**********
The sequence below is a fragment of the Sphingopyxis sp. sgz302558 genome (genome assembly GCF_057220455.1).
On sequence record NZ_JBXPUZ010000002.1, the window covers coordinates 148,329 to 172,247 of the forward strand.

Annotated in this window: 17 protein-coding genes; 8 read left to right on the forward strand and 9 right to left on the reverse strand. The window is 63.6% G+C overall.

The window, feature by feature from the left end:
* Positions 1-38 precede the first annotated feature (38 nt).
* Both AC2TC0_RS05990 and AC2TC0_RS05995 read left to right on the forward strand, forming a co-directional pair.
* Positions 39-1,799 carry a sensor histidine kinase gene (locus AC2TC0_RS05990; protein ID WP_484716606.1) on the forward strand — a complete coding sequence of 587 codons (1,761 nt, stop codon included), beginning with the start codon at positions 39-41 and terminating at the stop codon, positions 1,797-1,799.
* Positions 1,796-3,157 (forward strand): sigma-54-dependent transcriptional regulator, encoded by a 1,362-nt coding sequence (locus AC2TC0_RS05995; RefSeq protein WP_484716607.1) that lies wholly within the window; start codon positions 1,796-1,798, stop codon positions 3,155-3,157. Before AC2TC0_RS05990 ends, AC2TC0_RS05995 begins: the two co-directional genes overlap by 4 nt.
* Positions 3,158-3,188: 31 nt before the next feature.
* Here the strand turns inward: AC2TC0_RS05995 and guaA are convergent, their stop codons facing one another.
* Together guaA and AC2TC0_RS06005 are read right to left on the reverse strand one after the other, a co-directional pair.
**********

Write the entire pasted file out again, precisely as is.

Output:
The sequence below is a fragment of the Sphingopyxis sp. sgz302558 genome (genome assembly GCF_057220455.1).
On sequence record NZ_JBXPUZ010000002.1, the window covers coordinates 148,329 to 172,247 of the forward strand.

Annotated in this window: 17 protein-coding genes; 8 read left to right on the forward strand and 9 right to left on the reverse strand. The window is 63.6% G+C overall.

The window, feature by feature from the left end:
* Positions 1-38 precede the first annotated feature (38 nt).
* Both AC2TC0_RS05990 and AC2TC0_RS05995 read left to right on the forward strand, forming a co-directional pair.
* Positions 39-1,799 carry a sensor histidine kinase gene (locus AC2TC0_RS05990; protein ID WP_484716606.1) on the forward strand — a complete coding sequence of 587 codons (1,761 nt, stop codon included), beginning with the start codon at positions 39-41 and terminating at the stop codon, positions 1,797-1,799.
* Positions 1,796-3,157 (forward strand): sigma-54-dependent transcriptional regulator, encoded by a 1,362-nt coding sequence (locus AC2TC0_RS05995; RefSeq protein WP_484716607.1) that lies wholly within the window; start codon positions 1,796-1,798, stop codon positions 3,155-3,157. Before AC2TC0_RS05990 ends, AC2TC0_RS05995 begins: the two co-directional genes overlap by 4 nt.
* Positions 3,158-3,188: 31 nt before the next feature.
* Here the strand turns inward: AC2TC0_RS05995 and guaA are convergent, their stop codons facing one another.
* Together guaA and AC2TC0_RS06005 are read right to left on the reverse strand one after the other, a co-directional pair.